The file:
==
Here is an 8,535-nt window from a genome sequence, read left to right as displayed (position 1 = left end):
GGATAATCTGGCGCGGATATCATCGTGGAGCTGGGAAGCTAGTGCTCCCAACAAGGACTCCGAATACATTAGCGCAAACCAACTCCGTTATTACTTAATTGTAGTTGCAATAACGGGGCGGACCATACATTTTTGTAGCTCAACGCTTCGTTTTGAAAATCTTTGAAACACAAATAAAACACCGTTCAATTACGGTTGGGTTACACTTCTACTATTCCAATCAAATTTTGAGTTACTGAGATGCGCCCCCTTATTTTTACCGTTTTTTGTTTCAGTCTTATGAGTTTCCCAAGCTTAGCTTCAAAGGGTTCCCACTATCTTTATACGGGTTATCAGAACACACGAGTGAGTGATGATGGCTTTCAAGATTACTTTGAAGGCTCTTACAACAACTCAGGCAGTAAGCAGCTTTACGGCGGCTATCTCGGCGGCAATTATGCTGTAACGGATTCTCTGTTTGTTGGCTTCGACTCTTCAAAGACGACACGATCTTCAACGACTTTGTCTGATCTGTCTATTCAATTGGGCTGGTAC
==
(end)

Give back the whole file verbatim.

Here is an 8,535-nt window from a genome sequence, read left to right as displayed (position 1 = left end):
GGATAATCTGGCGCGGATATCATCGTGGAGCTGGGAAGCTAGTGCTCCCAACAAGGACTCCGAATACATTAGCGCAAACCAACTCCGTTATTACTTAATTGTAGTTGCAATAACGGGGCGGACCATACATTTTTGTAGCTCAACGCTTCGTTTTGAAAATCTTTGAAACACAAATAAAACACCGTTCAATTACGGTTGGGTTACACTTCTACTATTCCAATCAAATTTTGAGTTACTGAGATGCGCCCCCTTATTTTTACCGTTTTTTGTTTCAGTCTTATGAGTTTCCCAAGCTTAGCTTCAAAGGGTTCCCACTATCTTTATACGGGTTATCAGAACACACGAGTGAGTGATGATGGCTTTCAAGATTACTTTGAAGGCTCTTACAACAACTCAGGCAGTAAGCAGCTTTACGGCGGCTATCTCGGCGGCAATTATGCTGTAACGGATTCTCTGTTTGTTGGCTTCGACTCTTCAAAGACGACACGATCTTCAACGACTTTGTCTGATCTGTCTATTCAATTGGGCTGGTAC